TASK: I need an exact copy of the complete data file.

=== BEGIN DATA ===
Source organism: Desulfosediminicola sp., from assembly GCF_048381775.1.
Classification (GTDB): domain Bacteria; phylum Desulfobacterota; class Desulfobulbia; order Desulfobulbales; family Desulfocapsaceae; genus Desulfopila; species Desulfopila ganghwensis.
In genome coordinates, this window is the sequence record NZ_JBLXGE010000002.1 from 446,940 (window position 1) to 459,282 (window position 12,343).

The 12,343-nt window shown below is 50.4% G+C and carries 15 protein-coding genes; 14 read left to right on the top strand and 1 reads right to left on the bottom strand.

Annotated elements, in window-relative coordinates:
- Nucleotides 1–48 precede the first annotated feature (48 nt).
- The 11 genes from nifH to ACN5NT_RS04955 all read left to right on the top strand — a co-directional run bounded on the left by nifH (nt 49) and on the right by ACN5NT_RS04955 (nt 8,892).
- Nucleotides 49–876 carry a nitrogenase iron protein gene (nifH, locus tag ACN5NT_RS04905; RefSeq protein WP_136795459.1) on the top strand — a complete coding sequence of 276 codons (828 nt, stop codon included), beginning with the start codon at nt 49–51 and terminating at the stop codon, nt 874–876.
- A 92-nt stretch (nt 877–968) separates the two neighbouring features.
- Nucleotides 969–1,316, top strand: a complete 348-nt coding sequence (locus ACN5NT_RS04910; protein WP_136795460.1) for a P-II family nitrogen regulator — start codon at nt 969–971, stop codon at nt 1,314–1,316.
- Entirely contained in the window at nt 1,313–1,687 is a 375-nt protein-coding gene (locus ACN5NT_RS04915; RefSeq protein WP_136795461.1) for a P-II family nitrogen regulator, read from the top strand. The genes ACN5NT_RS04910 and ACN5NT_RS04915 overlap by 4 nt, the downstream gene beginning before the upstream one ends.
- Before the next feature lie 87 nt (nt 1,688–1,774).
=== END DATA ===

Source organism: Desulfosediminicola sp., from assembly GCF_048381775.1.
Classification (GTDB): domain Bacteria; phylum Desulfobacterota; class Desulfobulbia; order Desulfobulbales; family Desulfocapsaceae; genus Desulfopila; species Desulfopila ganghwensis.
In genome coordinates, this window is the sequence record NZ_JBLXGE010000002.1 from 446,940 (window position 1) to 459,282 (window position 12,343).

The 12,343-nt window shown below is 50.4% G+C and carries 15 protein-coding genes; 14 read left to right on the top strand and 1 reads right to left on the bottom strand.

Annotated elements, in window-relative coordinates:
- Nucleotides 1–48 precede the first annotated feature (48 nt).
- The 11 genes from nifH to ACN5NT_RS04955 all read left to right on the top strand — a co-directional run bounded on the left by nifH (nt 49) and on the right by ACN5NT_RS04955 (nt 8,892).
- Nucleotides 49–876 carry a nitrogenase iron protein gene (nifH, locus tag ACN5NT_RS04905; RefSeq protein WP_136795459.1) on the top strand — a complete coding sequence of 276 codons (828 nt, stop codon included), beginning with the start codon at nt 49–51 and terminating at the stop codon, nt 874–876.
- A 92-nt stretch (nt 877–968) separates the two neighbouring features.
- Nucleotides 969–1,316, top strand: a complete 348-nt coding sequence (locus ACN5NT_RS04910; protein WP_136795460.1) for a P-II family nitrogen regulator — start codon at nt 969–971, stop codon at nt 1,314–1,316.
- Entirely contained in the window at nt 1,313–1,687 is a 375-nt protein-coding gene (locus ACN5NT_RS04915; RefSeq protein WP_136795461.1) for a P-II family nitrogen regulator, read from the top strand. The genes ACN5NT_RS04910 and ACN5NT_RS04915 overlap by 4 nt, the downstream gene beginning before the upstream one ends.
- Before the next feature lie 87 nt (nt 1,688–1,774).